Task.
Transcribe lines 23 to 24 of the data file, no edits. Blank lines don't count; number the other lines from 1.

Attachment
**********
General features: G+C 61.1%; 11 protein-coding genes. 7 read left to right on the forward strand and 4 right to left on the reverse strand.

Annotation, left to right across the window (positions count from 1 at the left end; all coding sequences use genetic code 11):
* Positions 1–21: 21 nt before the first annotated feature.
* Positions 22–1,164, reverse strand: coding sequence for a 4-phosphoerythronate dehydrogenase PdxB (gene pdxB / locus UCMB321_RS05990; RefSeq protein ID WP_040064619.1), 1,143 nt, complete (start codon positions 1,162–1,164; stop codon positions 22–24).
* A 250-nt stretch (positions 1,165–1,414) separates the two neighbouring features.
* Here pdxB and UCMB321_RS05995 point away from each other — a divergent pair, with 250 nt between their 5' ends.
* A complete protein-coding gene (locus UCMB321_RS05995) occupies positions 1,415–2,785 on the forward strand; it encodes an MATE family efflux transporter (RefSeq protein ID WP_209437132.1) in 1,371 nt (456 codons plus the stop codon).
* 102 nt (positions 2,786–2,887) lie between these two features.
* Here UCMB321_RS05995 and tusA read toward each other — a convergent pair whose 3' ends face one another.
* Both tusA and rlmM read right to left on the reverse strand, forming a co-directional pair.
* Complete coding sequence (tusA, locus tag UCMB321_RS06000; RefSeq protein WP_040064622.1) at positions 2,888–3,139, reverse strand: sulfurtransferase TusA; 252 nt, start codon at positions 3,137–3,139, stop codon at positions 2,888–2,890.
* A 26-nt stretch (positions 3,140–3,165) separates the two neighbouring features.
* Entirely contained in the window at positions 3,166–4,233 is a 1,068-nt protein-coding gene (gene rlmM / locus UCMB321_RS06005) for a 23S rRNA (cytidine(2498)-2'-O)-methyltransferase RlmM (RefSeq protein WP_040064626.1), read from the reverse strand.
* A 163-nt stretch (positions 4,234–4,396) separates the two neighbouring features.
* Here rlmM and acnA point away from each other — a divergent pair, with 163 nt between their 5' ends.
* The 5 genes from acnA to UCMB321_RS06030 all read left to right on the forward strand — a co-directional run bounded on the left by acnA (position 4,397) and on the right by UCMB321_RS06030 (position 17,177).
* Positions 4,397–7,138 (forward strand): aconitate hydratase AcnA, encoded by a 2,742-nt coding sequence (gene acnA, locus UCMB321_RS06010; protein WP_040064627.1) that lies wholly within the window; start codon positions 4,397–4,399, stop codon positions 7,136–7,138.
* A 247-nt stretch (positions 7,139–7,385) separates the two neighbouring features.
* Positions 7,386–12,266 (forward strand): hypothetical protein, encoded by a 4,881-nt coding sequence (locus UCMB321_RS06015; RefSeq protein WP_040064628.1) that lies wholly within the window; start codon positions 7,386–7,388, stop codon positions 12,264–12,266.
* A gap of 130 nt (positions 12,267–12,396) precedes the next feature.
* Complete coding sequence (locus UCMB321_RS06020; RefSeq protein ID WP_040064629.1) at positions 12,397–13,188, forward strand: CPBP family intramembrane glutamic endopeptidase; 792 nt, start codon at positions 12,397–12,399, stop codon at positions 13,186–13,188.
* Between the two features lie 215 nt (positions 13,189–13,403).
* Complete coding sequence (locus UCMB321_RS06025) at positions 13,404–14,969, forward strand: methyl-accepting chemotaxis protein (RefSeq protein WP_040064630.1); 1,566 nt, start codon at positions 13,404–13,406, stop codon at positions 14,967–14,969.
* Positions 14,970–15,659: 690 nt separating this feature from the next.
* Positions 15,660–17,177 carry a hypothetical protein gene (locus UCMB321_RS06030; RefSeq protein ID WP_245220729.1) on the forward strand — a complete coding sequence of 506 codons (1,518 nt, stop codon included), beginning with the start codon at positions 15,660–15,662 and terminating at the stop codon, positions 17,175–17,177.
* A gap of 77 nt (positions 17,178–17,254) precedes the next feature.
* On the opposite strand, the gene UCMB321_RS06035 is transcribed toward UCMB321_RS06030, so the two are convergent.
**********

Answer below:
* Complete coding sequence (locus UCMB321_RS06025) at positions 13,404–14,969, forward strand: methyl-accepting chemotaxis protein (RefSeq protein WP_040064630.1); 1,566 nt, start codon at positions 13,404–13,406, stop codon at positions 14,967–14,969.
* Positions 14,970–15,659: 690 nt separating this feature from the next.